Do you know what I did with the Llanbobl sitcom? I've pretty much got a series written. It needs work. But I got Sian involved a few years ago and she helped. I had the first episode that went out on radio years ago and she helped me knock it into a series.
I did that because I hear so many stories about scripted comedy and it goes like this: Somebody hands in a pilot, it gets commissioned, then the deadlines and pressure is such that - I'm not even using this word flippantly - they pretty much have a nervous breakdown. It's such a difficult thing to do under the pressure of deadlines that people really struggle. And I don't want that. I spend most of my life trying to avoid stress. So I just wrote it all, I've got the series pretty much written.
I showed it once to the BBC and they didn't jump at the time. I'd forgotten about it and gone back to stand-up. Who knows? Maybe we will do something with that. I just need to dust it off really.
Your podcast The Froth - there can't be many married comedians and comedy writers who work that closely together. Does it work ok?
It does actually. But then we don't do anything else together. There's no prep for it. Basically, I pick out some stories, then I read them to Sian and Barry [Castagnola] our producer and a guest if we have one. They don't get them in advance unless they desperately want them. It's meant to be throwaway and fairly disposable. Frequently, I prefer working like that, just seeing where our imaginations take us, where the conversation goes. Podcast, like radio, is the perfect place for it. It's very laid-back in itself. But also in the way we feel about it. We're just having genuine fun with our friends really.
In your recent Bafta acceptance speech, you spoke movingly about the carer episode of Rhod Gilbert's Work Experience. With the reaction you've had to your documentaries about shyness and fertility, is that something you want to do more of? Bringing a light touch to serious subjects?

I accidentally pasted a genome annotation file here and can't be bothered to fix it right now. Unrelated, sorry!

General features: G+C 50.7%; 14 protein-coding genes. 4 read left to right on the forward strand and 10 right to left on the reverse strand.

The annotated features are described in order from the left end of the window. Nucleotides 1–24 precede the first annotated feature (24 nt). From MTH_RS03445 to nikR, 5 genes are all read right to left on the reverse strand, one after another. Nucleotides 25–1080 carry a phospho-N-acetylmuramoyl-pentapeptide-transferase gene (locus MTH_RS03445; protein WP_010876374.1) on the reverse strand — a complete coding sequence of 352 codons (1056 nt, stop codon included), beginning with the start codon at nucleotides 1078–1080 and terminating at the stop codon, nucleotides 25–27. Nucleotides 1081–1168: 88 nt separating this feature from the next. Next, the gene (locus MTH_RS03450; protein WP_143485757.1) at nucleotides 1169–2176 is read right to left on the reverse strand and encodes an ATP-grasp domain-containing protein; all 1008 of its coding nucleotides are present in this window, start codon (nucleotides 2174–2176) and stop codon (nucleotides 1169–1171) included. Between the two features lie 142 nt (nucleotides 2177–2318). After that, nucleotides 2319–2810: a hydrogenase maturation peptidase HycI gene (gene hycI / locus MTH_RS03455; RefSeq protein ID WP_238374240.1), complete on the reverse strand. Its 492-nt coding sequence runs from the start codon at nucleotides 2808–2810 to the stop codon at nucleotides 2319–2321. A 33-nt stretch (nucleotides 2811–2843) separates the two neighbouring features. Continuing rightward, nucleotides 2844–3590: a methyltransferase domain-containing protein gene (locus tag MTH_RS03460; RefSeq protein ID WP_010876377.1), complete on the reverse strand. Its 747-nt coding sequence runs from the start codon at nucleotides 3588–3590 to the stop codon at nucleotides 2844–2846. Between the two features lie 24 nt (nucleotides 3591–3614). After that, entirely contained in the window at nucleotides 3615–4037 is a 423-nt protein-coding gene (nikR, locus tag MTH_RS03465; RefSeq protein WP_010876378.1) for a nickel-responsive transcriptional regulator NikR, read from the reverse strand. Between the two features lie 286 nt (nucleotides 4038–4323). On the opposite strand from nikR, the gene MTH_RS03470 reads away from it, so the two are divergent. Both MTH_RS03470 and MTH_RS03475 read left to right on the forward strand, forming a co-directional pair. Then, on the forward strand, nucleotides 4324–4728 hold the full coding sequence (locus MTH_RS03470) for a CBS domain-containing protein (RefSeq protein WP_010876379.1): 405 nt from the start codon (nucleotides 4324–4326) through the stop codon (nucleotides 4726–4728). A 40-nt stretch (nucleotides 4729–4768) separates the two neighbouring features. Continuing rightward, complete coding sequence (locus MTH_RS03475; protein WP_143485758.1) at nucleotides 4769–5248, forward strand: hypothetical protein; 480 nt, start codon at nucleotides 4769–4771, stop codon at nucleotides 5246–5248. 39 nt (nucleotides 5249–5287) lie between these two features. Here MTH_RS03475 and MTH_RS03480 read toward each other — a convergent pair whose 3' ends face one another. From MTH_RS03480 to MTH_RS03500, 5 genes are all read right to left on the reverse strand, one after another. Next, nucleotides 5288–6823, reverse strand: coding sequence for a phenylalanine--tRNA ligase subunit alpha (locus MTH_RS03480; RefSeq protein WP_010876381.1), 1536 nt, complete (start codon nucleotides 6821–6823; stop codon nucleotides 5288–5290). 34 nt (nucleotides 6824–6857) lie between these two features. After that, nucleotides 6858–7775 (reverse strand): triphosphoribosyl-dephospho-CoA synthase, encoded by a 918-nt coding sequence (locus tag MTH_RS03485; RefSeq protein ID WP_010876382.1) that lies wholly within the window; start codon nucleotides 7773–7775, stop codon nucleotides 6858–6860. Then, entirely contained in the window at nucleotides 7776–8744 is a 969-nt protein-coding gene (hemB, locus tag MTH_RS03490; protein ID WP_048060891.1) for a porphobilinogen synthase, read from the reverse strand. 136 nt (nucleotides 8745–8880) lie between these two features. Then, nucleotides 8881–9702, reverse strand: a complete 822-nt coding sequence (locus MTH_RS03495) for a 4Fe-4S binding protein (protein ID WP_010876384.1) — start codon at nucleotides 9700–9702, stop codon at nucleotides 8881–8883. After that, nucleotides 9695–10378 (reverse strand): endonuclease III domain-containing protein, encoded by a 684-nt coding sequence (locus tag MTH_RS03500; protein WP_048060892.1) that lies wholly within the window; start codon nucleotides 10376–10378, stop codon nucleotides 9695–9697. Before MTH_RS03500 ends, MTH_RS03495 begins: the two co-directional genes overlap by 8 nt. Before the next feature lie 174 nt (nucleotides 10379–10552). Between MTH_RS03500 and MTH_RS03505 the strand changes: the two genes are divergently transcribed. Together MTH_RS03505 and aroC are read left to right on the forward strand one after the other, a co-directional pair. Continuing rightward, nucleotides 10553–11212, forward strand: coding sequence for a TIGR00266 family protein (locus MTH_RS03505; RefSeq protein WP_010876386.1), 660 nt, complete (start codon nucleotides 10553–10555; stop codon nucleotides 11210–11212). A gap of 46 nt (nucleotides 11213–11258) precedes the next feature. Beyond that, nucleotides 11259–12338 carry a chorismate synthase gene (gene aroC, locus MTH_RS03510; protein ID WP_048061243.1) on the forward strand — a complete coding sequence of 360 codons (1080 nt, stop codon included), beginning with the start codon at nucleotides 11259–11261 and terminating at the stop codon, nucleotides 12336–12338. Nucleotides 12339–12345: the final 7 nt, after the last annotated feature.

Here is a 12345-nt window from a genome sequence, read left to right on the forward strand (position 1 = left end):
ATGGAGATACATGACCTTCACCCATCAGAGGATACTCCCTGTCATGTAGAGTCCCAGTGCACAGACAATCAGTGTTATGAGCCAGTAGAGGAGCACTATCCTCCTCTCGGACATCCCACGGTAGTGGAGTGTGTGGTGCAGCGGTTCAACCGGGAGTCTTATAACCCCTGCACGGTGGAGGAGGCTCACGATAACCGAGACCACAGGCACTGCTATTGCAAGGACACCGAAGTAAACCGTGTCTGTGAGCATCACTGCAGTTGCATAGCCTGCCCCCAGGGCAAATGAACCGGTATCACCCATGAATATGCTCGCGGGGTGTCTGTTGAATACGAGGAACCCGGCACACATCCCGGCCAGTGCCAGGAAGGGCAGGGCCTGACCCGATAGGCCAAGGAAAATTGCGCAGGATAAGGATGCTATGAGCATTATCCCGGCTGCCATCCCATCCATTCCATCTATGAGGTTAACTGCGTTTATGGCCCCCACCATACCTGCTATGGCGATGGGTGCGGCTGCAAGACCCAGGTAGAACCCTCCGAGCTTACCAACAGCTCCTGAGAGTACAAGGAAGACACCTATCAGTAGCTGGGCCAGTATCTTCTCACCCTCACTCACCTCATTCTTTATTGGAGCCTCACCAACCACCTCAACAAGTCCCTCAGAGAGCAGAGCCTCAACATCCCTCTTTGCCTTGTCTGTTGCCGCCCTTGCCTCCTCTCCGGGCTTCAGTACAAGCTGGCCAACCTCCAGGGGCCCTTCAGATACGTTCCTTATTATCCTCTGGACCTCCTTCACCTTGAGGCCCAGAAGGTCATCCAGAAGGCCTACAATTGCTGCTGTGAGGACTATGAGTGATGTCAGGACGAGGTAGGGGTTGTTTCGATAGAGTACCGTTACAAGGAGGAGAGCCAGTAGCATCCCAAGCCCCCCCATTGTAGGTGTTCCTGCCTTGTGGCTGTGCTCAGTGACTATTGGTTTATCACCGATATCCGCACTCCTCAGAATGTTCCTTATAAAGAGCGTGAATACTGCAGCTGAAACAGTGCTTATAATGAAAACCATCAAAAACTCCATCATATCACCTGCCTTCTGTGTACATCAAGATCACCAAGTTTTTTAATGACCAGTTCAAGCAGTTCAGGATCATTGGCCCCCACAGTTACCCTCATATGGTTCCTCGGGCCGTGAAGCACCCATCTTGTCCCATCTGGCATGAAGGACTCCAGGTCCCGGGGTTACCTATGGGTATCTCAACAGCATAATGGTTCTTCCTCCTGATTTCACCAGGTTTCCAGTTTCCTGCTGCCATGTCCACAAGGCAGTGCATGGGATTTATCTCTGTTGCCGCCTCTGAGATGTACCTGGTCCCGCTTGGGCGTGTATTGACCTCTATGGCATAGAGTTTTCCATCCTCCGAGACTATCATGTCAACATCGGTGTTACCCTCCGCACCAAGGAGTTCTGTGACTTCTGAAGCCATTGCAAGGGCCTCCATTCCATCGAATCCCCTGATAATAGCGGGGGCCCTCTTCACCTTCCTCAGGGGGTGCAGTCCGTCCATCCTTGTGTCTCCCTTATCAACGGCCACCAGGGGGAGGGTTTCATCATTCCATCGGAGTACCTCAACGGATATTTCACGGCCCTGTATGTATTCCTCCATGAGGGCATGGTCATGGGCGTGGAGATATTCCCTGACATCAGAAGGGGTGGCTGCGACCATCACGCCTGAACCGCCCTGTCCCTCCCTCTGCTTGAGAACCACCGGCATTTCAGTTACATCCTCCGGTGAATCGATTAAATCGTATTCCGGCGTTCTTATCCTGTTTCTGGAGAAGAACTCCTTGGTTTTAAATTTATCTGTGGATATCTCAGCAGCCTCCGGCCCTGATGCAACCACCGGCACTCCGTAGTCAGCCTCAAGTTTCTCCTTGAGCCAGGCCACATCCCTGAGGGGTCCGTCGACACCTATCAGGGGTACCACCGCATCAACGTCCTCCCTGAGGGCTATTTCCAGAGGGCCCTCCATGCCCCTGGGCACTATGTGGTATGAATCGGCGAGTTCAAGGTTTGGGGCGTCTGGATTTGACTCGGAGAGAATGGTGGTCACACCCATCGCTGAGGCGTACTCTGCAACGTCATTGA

I'd like to. Certainly with the shyness and the infertility one, they come from a very personal place. And I don't know how many more really personal, serious topics I've got. It depends what happens to me. It's definitely something I enjoy.
With stand-up and panel shows, you sometimes find yourself a little bit ... not cornered. But it's a persona. And I just find it nice sometimes, as with the podcast and Work Experience, to relax a bit and show a different side to yourself. A much more human and empathetic side really. I am quite inquisitive. I like dropping into other people's lives and their jobs. And I definitely want to continue with factual entertainment because I like the variety.
How are you finding stand-up? You were away for years, seemed to be enjoying it, then you had to take another 18 months off.
Yeah, I timed my comeback perfectly! After six years away, right before a global pandemic! I was loving being back actually. I've come back to it in a different way. It's still my style of stand-up in the way I write. And the ranting. But it's much more personal and honest.
Now we're back, it's sort of weird and really normal at the same time, looking out over a load of people in masks. Once you get into the gig, it's all very easily forgotten about. Which is what you're trying to provide for an audience, a bit of escapism for a couple of hours just thinking about something else. That probably works for me too. I'm so engrossed, it's so intense stand-up. Then you come off stage and start worrying about the pandemic again.
So what's next for you?
Well, I'm hoping that Growing Pains keeps coming back. I'm enjoying it and have some thoughts about how we could change little things and evolve it a bit. This tour goes on till June 22nd. Sometimes when you're touring, you never want to do another show, you're sick to death of it. But maybe because I've had a massive break in the middle, I would like to do another one soon. After a nice holiday.
And I definitely want to do something about acting. It's sitting in front of me like this massive obstacle that, for some reason, I have to try and get past. Who knows? I might dig out the sitcom because it does seem like a waste of a hell of a lot of writing. It's a world I really like and characters I'm really happy with. Other than that, I'm just very grateful that people still think of me to present programmes.
Oh, and there's this DIY SOS Children In Need special coming up on November 16th.
Were they after you to take over from Nick Knowles because you've played a builder? Having done Work Experience, you're used to being parachuted into different working environments...
Well, I wasn't privy to the decision-making process. But I imagine so, it's not a great leap, is it? What I do on Work Experience is exactly that, you're parachuted in to spend time with any kind of people, any age and you've got to get on with them. Bring to life what they do and make them shine really. It was one of the best things I've ever done to be honest, absolutely incredible. Really moving and completely inspirational.